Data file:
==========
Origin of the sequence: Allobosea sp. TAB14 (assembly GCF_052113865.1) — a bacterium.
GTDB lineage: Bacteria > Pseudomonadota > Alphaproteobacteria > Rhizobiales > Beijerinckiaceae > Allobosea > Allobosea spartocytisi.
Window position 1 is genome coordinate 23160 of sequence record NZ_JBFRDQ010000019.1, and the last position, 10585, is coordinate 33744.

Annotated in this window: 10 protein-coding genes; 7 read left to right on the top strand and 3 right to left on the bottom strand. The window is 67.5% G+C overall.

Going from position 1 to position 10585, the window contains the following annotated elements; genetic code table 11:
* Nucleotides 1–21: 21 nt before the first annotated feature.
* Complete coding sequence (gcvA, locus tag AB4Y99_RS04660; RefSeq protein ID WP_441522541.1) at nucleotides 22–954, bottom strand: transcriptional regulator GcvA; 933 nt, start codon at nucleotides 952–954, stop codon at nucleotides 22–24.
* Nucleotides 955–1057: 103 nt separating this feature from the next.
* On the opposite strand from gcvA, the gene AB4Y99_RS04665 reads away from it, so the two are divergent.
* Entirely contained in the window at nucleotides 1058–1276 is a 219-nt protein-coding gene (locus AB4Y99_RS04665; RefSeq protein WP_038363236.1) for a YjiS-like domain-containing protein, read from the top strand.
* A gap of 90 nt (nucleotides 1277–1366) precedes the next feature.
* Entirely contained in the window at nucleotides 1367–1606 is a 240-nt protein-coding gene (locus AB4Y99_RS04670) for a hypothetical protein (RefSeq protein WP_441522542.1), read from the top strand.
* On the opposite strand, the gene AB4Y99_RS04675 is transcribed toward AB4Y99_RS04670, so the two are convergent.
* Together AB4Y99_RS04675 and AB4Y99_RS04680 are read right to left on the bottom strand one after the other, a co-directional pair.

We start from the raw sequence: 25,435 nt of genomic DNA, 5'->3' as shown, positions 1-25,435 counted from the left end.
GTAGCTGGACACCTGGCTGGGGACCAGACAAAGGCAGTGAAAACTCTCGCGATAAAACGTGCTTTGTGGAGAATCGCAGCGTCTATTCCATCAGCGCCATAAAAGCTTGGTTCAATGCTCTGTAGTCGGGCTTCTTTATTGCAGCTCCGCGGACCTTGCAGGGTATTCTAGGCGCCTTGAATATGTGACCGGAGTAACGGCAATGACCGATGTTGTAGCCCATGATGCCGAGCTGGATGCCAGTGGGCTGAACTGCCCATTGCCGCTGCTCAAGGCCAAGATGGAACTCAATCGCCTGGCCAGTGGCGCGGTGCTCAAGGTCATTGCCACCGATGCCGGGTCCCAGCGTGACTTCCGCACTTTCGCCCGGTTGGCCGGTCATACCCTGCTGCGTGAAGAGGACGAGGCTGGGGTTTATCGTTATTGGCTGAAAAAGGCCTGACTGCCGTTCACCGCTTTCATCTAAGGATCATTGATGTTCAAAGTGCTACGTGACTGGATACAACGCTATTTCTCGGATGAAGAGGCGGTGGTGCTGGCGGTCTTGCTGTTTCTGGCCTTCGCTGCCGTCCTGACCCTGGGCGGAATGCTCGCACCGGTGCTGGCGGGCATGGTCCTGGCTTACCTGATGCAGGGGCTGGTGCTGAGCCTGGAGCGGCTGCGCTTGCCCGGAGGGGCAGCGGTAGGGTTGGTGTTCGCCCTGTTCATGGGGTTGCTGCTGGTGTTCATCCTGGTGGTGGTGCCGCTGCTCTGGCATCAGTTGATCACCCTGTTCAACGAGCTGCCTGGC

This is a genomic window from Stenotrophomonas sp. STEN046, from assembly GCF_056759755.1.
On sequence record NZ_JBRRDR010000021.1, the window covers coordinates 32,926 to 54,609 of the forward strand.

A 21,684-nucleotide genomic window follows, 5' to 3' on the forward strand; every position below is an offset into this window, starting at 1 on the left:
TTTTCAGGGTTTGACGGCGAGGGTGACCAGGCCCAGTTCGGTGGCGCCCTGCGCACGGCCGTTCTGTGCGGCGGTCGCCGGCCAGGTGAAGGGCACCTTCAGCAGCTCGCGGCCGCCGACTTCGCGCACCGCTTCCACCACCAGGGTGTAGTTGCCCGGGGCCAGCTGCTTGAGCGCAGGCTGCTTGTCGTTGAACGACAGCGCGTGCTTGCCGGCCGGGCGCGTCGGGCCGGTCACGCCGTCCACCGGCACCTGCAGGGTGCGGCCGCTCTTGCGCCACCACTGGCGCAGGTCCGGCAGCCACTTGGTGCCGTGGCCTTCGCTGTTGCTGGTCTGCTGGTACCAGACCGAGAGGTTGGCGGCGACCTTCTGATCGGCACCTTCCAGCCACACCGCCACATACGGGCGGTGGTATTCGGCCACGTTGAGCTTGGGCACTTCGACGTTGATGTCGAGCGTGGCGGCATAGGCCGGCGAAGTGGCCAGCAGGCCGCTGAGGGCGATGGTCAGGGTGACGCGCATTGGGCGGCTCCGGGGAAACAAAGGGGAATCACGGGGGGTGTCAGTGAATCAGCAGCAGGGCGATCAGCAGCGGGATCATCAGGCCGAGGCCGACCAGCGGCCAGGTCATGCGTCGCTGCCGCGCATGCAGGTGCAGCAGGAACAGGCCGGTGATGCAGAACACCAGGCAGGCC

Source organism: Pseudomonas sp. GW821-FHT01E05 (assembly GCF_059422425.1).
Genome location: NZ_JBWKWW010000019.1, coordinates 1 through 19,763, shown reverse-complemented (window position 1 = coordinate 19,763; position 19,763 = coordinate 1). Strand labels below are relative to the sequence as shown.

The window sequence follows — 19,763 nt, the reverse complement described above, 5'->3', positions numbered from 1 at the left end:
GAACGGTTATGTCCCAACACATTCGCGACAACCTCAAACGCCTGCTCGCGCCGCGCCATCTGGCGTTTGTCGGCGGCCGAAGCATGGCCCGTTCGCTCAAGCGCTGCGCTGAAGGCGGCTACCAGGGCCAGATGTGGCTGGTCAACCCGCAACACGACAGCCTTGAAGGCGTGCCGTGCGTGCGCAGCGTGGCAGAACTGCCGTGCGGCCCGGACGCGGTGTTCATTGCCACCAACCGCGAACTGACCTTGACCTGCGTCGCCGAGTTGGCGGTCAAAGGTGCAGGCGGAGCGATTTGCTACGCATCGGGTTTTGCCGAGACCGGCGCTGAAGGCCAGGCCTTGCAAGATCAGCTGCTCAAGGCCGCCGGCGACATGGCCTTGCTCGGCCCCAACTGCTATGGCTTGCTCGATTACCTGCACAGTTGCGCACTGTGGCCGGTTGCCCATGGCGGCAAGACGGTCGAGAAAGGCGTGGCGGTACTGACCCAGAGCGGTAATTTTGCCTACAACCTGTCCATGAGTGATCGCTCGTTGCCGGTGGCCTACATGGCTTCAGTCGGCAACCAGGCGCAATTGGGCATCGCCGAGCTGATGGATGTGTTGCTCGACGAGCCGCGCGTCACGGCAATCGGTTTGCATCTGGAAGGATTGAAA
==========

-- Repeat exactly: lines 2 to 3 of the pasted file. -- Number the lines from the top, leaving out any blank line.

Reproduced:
GTDB lineage: Bacteria > Pseudomonadota > Alphaproteobacteria > Rhizobiales > Beijerinckiaceae > Allobosea > Allobosea spartocytisi.
Window position 1 is genome coordinate 23160 of sequence record NZ_JBFRDQ010000019.1, and the last position, 10585, is coordinate 33744.